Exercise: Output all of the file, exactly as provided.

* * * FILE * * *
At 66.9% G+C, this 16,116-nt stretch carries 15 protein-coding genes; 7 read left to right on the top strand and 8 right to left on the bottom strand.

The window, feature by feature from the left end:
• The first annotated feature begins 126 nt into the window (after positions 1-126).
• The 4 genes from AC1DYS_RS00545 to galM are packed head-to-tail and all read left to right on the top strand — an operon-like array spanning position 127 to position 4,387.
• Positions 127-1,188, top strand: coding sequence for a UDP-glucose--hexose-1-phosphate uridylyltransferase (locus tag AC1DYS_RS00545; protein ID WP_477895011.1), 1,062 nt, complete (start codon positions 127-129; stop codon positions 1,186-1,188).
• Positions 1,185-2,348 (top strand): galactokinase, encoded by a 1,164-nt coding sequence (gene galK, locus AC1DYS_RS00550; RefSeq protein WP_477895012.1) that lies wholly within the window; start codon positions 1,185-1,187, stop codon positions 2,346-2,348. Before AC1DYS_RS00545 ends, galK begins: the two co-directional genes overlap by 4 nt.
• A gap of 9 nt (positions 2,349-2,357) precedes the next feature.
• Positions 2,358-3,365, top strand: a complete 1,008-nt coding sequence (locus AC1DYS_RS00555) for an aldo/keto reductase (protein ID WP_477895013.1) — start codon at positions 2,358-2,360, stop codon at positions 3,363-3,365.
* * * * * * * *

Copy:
At 66.9% G+C, this 16,116-nt stretch carries 15 protein-coding genes; 7 read left to right on the top strand and 8 right to left on the bottom strand.

The window, feature by feature from the left end:
• The first annotated feature begins 126 nt into the window (after positions 1-126).
• The 4 genes from AC1DYS_RS00545 to galM are packed head-to-tail and all read left to right on the top strand — an operon-like array spanning position 127 to position 4,387.
• Positions 127-1,188, top strand: coding sequence for a UDP-glucose--hexose-1-phosphate uridylyltransferase (locus tag AC1DYS_RS00545; protein ID WP_477895011.1), 1,062 nt, complete (start codon positions 127-129; stop codon positions 1,186-1,188).
• Positions 1,185-2,348 (top strand): galactokinase, encoded by a 1,164-nt coding sequence (gene galK, locus AC1DYS_RS00550; RefSeq protein WP_477895012.1) that lies wholly within the window; start codon positions 1,185-1,187, stop codon positions 2,346-2,348. Before AC1DYS_RS00545 ends, galK begins: the two co-directional genes overlap by 4 nt.
• A gap of 9 nt (positions 2,349-2,357) precedes the next feature.
• Positions 2,358-3,365, top strand: a complete 1,008-nt coding sequence (locus AC1DYS_RS00555) for an aldo/keto reductase (protein ID WP_477895013.1) — start codon at positions 2,358-2,360, stop codon at positions 3,363-3,365.